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P. Naveen Kumar*, U. Sasikala, and A.K. Sharma
*Department of Physics, S.V. University, Tirupati-517502, India
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Sodium ion conducting polymer electrolyte films based on Poly (ethylene oxide) PEO/Poly (ethyl methacrylate) PEMA have been prepared by solution-cast technique in various concentrations. Miscibility studies of the electrolytes were investigated by X-ray diffraction (XRD) and the results show that the highest conducting film is the most amorphous. Frequency dependent conductivity (σac) values were obtained from complex impedance (colecole) plots. It was observed that the magnitude of conductivity increased both with the increase in the salt concentration and the temperature. The charge transport of these electrolytes is mainly due to ions which were confirmed by the transference number experiment. Using this electrolyte, cells were fabricated and their discharge profiles were studied under constant load. Several cell parameters associated with the cells were evaluated and compared with earlier reports.


Polymer blend electrolyte, XRD analysis, AC conductivity studies, Transference numbers, Discharge profiles.


In the recent years, polymer electrolytes have been widely studied due to their applicability for a variety of solid state and electrochemical device applications including batteries, fuel cells, supercapacitors, electrochromic devices and chemical sensors [1]. Polymer electrolytes have many advantages, such as flexibility, ease of processing into thin films of large surface area, electrochemical stability and leak-proof nature [2]. Various approaches such as blending [3], [4], co-polymerization [5], plasticization [6], addition of ceramic fillers [7] etc. have been made to enhance the ionic conductivity of polymer electrolytes [8]. For the present study, we have adopted one of the above techniques, namely, blending because of the ease of preparation and easy control of physical properties within the compositional regime, which thus reduces development costs. The inherent merits of using blend-based polymer electrolytes have been exemplified by several research groups [3], [4] & [9]. In the present study, the effect of doping with sodium perchlorate (NaClO4) on electrical conduction in (PEO+PEMA) polymer blend electrolyte films has been undertaken. Several experimental techniques such as XRD, electrical, transference numbers and discharge characteristics were performed to characterize these polymer blend electrolytes.


Films (thickness~150 μm) of (PEO+PEMA) blend and NaClO4 salt complexed (PEO+PEMA) blend were prepared in weight ratios (47.5:47.5:5), (45:45:10), (42.5:42.5:15) and (40:40:20) by solution cast technique using dimethylformamide (DMF) as the solvent. The X-ray diffraction studies of these films were performed by means of a SEIFERT X-ray diffractometer system with Ni-filtered CuKα radiation. The impedance measurements were performed using a complex controlled phase sensitive multimeter (PSM 1700) in the frequency range 1 Hz – 1 MHz and temperature range 303 – 373 K. The total ionic transport number (tion) was evaluated by means of Wagner’s polarization technique [10]. In this technique, freshly prepared polymer electrolyte films were polarized in the configuration Na/polymer electrolyte/C under a DC bias. The resulting current was monitored as a function of time. Electrochemical cells were fabricated with the configuration Na/(PEO+PEMA+NaClO4)/(I2+C+electrolyte). The discharge characteristics were monitored under a constant load of 100 kΩ.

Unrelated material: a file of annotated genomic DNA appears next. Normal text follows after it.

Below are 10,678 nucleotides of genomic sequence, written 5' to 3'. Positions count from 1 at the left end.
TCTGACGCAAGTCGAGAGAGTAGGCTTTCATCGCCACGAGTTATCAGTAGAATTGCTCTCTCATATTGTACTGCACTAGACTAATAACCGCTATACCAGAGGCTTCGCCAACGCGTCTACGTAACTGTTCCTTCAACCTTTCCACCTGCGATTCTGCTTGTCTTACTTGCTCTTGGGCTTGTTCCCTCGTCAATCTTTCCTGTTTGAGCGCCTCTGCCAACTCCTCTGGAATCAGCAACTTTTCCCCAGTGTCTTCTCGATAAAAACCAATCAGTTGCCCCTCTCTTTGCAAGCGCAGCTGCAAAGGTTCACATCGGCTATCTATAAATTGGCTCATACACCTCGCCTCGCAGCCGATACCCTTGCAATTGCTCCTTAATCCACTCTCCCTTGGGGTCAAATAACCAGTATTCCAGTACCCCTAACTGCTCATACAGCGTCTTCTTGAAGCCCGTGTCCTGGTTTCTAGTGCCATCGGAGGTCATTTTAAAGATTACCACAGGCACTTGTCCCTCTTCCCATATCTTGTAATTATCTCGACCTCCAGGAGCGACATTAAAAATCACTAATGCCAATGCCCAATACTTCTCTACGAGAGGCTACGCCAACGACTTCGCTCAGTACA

A. X-ray diffraction studies XRD studies were made on pure (PEO+PEMA), NaClO4 and their complexes (Fig. 1) in order to investigate the complexation and influence of the concentration of NaClO4 salt. The diffraction peaks of pure PEO was observed at 2θ = 19.1°, 23.3° and that of PEMA at 2θ=16.5°. The intensity of these plots decreased in pure (PEO+PEMA) blend. Also while increasing the salt concentration in the polymer blend the intensity of the peaks significantly decreases. The disappearance of NaClO4 peaks in polymer complexes indicates the complete dissolution of the salt in the polymer matrix. The decrease in the intensities of peaks showed that the addition of salt causes a decrease in degree of crystallinity and simultaneous increase in the amorphosity of the complexed films.
migration and bulk polarization are physically in parallel and, therefore, the portion of the semicircle can be observed at high frequencies [11]. The ionic conductivity of (PEO+PEMA) and (PEO+PEMA+NaClO4) polymer electrolytes is calculated from the relation where I, is the thickness of the film, A, the area of the film and Rb, the bulk resistance of the film material which is obtained from the intercept on the real axis at the high frequency end of the Nyquist plot of complex impedance [12]. 2. Composition dependence of conductivity : The variation of conductivity (σ), as a function of NaClO4 salt concentration in (PEO+PEMA) at different temperatures is shown in Fig. 3. From the figure, it is seen that the conductivity of pure (PEO+PEMA) is about 8.30 X 10-8 Scm-1 at room temperature and increases to 3.22 X 10-7 Scm-1 for 5 wt% NaClO4. The increase in conductivity becomes flatter on further addition of NaClO4 to the polymer upto 15 wt%. The increase in conductivity at lower dopant concentrations of NaClO4 is attributed to the formation of charge transfer complexes or decrease in the crystallanity [13], while the slow increase at higher dopant concentrations is due to the formation of ionic aggregates. For further increase of the salt concentration (20 wt% of NaF to the polymer) the conductivity decreases. This may be due to the increasing influence of the ion pairs, ion triplets and higher ion aggregations, which reduce the overall mobility and degree of freedom [14]. The conductivity data of pure and complexed (PEO+PEMA) at room temperature are presented in Table 1.
Fig. 2 Impedance (Cole-Cole) plots of (PEO+PEMA) blend and (PEO+PEMA+NaClO4) polymer blend films at different temperatures
Fig. 3 Composition dependence of conductivity of (PEO+PEMA+NaClO4) polymer electrolyte system at room temperature